<p>In August 2000, CollabNet <a href="">acquired Alphanumerica</a>, an Internet design and production
company that was working on a number of different Mozilla projects.  Some of these included the <a href="">Theme
Builder</a>, <a href="">Script Editor</a> and <a href="">Total Recall</a> projects as well as
the <a href="">Aphrodite</a>, Fruity Gum and Sullivan browsers.

<p>After the merger it was necessary to find a new place to host these projects since the Alphanumerica site was going to be taken down.  
Fortunately CollabNet just happens to create a project hosting tool for open source projects called <a
href="">SourceCast</a>.  The rest of the story plays out like the old Reese's Peanut Butter cup
commercial.  'Hey, you got your open source projects in my project hosting tool...'

<p>At the end of September 2000 went live hosting the original Alphanumerica projects.  At launch it was announced that any other Mozilla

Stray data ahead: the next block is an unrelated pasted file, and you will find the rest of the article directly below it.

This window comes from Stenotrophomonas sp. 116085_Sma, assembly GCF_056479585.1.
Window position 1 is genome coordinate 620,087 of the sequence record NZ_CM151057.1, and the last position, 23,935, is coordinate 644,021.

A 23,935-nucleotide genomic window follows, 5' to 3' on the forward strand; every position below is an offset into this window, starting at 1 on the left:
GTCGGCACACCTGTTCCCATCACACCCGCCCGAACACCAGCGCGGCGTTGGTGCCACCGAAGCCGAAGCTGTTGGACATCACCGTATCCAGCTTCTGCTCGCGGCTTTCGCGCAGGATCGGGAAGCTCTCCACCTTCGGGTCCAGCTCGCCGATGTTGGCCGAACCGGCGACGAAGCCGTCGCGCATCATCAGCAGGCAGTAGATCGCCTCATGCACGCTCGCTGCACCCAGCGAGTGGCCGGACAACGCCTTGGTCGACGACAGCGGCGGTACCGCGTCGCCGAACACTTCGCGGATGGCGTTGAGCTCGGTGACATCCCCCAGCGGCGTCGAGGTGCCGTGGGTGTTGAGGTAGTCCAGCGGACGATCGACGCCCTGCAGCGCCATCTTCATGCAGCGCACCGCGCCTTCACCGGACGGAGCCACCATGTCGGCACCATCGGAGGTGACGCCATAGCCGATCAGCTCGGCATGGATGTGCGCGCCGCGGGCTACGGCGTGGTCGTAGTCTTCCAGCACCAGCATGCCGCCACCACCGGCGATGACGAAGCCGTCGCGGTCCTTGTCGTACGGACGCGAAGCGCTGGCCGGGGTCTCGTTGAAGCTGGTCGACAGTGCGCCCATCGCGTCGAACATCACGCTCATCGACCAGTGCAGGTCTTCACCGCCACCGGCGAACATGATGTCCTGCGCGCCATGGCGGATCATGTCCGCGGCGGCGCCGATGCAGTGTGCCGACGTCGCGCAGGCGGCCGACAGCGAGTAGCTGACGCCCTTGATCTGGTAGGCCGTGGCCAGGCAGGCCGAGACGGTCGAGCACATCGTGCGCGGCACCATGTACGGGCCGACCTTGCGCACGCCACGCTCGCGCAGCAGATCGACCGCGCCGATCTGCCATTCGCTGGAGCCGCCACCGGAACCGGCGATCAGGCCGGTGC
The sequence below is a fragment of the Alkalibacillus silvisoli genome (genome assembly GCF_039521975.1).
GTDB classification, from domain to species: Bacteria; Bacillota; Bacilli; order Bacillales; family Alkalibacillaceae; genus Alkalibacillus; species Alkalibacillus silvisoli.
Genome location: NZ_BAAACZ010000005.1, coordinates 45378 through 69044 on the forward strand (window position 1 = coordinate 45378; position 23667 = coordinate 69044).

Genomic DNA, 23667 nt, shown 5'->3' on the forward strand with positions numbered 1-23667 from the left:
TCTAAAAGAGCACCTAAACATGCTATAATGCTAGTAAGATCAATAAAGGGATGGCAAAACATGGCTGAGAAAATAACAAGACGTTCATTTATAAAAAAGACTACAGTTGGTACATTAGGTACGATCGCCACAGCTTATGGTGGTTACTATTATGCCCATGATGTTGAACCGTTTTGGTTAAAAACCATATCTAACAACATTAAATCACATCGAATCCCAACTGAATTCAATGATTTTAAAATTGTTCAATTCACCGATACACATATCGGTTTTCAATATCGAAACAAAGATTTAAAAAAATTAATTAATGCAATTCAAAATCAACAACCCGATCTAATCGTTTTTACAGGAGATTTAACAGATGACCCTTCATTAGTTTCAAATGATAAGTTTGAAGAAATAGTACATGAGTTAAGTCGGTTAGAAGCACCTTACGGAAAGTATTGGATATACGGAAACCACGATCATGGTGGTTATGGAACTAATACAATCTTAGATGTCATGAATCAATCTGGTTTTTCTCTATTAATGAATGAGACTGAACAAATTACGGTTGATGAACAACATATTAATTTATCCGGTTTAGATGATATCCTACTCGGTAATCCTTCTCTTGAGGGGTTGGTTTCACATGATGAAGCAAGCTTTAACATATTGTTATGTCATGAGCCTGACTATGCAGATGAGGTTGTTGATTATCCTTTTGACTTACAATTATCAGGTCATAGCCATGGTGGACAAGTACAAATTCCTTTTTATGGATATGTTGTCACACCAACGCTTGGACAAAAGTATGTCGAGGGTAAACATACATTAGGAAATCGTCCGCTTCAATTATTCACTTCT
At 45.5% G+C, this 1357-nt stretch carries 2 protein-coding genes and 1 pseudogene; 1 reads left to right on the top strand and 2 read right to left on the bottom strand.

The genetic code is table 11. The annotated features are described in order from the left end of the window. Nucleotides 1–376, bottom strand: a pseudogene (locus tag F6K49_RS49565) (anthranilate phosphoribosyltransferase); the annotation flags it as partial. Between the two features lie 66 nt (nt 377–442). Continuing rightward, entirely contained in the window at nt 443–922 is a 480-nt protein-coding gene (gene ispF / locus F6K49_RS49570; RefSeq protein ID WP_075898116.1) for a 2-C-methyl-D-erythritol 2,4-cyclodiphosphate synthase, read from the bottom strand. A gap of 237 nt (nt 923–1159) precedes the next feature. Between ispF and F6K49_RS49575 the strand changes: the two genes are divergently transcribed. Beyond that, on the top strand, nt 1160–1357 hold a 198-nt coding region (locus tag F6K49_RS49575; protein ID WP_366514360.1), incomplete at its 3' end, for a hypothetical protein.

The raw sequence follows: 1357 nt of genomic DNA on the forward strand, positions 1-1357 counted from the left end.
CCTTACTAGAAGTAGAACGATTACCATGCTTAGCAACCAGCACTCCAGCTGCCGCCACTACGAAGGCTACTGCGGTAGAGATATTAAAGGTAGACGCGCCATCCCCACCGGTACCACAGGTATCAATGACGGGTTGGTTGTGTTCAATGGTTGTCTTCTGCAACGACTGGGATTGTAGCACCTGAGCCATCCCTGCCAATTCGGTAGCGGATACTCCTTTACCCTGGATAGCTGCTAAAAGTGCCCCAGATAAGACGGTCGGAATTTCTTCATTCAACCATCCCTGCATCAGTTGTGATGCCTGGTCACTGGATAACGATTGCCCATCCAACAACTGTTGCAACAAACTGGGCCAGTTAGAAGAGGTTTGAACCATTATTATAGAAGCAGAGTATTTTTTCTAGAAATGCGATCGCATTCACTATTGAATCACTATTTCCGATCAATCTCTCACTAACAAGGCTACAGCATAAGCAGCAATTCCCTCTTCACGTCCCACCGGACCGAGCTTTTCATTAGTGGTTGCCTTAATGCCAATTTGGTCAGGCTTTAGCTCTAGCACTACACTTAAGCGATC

developer was welcome to start their own project on the site as well.  In the two years since then, more than <a
href="">80 projects</a> have been started or moved to the site.

<p><b>Where does it fit?</b>

<p>There are many different sites that provide information, tools and resources to the Mozilla community.  mozdev does not try to duplicate any of
the effort already being put into these other sites, but instead focuses on assisting Mozilla application developers.

<p>For example, <a href="http:/"></a> provides a lot of the same development tools and resources as mozdev does including
<a href="">bugzilla</a>, <a href="">cvs hosting</a> and <a
href="">newsgroups</a>.  Although both sites have similar tools, the focus is on different things.  The
site focuses on developing the core Mozilla source code.  The projects hosted on mozdev create applications and add-ons that are based on top of